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Thank You Dr. King!

When I present my diversity program at schools I remind the students how thankful I am for what Dr. Martin Luther King did for me too. Being a person born with a birth defect in 1957 was much better than let’s say being born in the 1920’s. Back then people like me would have never had any opportunities I have had in my life.



There were many times when I had my share of people with their own lack of knowledge assume things about me that weren’t true. My shop teachers in junior high school and high school for example, wouldn’t let me use the table saws because they thought it would be too dangerous for me, and assumed I couldn’t hold the wood in place with my shorter right hand. A driver’s education instructor that said I couldn’t drive a car because my right arm was too short for the shifter.  I also remember trying to get a shoe salesman job in the early 70’s only to be rejected several times.  Here I was demonstrating that I was a go getter, that I had the drive to be that store’s best salesmen, but store manager only offered me a stock boy job, even though the sign in the window clearly said they were only looking for a shoe sales positon.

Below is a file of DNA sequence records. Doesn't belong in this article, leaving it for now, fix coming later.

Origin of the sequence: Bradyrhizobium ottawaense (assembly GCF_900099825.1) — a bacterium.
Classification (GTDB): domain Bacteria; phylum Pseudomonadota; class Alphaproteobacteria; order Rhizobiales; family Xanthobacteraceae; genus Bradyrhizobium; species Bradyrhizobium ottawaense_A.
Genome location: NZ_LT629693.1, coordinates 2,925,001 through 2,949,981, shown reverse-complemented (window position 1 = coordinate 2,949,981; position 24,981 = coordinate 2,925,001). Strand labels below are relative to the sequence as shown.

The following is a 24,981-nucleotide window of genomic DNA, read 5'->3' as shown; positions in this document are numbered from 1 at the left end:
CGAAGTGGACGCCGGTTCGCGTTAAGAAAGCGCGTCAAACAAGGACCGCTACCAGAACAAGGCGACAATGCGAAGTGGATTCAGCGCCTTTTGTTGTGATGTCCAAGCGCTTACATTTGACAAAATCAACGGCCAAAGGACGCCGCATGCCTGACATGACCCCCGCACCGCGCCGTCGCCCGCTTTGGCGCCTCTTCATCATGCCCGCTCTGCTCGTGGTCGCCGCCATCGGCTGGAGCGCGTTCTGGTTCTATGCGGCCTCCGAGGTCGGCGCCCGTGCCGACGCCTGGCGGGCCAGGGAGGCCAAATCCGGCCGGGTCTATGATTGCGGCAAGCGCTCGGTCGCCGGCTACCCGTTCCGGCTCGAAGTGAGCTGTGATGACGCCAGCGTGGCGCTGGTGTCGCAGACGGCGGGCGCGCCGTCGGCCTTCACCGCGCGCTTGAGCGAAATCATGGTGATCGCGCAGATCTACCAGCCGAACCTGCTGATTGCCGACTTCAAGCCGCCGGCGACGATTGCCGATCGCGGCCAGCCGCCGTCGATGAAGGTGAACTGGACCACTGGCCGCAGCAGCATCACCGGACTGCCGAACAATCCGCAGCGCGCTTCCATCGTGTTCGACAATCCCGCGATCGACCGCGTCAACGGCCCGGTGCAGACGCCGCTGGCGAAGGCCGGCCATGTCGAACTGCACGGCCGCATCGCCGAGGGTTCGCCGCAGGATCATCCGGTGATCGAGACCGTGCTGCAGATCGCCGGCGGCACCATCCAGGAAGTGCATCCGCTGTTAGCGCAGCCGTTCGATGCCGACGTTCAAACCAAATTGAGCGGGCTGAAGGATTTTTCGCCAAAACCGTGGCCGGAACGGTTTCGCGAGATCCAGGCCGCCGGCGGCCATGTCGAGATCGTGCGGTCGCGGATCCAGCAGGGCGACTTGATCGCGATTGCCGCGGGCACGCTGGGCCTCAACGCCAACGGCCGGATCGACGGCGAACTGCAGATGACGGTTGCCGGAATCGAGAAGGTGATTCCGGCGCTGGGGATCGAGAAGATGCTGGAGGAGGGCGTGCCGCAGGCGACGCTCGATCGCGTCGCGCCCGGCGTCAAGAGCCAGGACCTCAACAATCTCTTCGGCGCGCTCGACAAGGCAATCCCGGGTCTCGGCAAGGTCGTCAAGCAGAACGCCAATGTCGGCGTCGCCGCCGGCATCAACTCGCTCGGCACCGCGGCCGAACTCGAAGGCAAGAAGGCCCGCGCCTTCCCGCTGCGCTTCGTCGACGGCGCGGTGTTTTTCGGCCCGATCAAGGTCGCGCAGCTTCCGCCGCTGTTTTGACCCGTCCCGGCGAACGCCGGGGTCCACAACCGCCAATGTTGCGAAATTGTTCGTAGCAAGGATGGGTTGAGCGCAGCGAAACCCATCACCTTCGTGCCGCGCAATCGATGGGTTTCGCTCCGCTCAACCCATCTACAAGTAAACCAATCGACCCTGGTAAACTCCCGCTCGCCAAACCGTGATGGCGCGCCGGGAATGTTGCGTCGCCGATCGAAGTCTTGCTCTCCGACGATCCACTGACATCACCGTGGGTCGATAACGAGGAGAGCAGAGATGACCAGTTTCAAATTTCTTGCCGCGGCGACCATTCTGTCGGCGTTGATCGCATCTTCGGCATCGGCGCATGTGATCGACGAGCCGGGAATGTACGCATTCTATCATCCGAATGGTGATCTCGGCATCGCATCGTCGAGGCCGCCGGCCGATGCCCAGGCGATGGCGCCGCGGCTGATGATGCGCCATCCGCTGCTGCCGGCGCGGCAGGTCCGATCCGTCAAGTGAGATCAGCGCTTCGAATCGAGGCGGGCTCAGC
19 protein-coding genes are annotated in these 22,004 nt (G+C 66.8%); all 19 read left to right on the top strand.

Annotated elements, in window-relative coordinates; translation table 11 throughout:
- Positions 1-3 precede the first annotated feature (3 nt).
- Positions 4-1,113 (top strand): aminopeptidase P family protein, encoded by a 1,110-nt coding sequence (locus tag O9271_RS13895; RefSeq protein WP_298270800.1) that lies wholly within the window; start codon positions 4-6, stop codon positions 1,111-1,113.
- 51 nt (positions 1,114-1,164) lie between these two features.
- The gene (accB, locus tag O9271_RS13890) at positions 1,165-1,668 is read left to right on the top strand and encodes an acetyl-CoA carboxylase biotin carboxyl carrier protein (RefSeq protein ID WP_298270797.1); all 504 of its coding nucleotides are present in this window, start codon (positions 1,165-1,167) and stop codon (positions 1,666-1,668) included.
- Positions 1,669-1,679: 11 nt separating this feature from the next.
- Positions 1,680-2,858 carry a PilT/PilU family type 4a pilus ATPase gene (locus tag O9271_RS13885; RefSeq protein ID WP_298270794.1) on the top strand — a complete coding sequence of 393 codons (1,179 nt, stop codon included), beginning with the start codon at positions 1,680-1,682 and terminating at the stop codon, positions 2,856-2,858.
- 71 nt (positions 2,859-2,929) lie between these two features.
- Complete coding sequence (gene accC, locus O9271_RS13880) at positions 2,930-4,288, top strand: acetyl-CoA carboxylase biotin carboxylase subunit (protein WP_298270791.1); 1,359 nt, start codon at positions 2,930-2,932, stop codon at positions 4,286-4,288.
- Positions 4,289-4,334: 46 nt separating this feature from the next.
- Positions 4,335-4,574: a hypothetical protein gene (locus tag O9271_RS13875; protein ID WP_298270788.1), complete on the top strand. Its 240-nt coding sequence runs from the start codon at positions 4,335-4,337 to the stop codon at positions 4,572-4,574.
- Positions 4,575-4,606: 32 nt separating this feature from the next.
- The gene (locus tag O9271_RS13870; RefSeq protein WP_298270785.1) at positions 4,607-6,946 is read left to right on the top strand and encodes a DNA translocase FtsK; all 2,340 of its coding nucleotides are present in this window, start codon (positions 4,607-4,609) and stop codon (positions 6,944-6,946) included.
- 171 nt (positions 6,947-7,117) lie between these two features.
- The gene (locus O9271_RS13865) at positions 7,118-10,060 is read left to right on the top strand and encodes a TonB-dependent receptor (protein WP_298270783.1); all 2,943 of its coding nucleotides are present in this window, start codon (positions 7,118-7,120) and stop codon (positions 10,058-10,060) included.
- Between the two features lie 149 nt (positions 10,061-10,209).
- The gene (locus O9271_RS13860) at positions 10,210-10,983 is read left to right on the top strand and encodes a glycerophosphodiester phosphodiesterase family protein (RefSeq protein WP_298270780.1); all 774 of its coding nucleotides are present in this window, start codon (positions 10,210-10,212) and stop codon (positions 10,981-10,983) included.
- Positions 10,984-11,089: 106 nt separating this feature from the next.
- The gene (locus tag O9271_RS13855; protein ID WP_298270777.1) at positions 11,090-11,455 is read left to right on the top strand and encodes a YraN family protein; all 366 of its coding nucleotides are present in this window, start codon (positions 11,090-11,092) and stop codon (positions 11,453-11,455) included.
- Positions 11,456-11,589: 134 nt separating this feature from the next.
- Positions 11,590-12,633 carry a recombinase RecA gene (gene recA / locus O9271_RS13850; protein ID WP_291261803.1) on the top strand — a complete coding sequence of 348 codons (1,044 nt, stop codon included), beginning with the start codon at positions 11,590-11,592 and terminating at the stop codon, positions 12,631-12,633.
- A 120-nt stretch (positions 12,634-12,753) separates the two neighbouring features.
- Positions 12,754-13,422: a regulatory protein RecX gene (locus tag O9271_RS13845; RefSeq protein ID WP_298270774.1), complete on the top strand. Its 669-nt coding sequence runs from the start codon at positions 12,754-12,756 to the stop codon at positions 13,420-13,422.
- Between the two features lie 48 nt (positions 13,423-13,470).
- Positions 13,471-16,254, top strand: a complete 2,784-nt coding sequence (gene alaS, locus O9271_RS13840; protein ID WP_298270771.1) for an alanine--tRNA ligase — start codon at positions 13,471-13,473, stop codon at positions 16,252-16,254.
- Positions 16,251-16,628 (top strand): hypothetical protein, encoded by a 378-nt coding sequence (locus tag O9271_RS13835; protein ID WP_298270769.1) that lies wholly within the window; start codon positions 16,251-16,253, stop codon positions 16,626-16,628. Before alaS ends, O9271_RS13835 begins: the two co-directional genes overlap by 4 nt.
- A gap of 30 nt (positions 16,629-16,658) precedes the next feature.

Thanks to Dr. King he not only helped men and women of color but he also helped people like me too.

I now have all the opportunities and freedoms as anyone else with regular arms and ten fingers.

Robinson Photo shoot 2008 230

As I explain during my middle school and elementary school diversity assembly programs, there are still a few people out there who don’t know me that may still be making some assumptions about what I can or can’t do. Thanks to the civil rights movement, the civil rights amendment and diversity training in schools, students and adults are less likely to make judgment. Thank you Dr. King!

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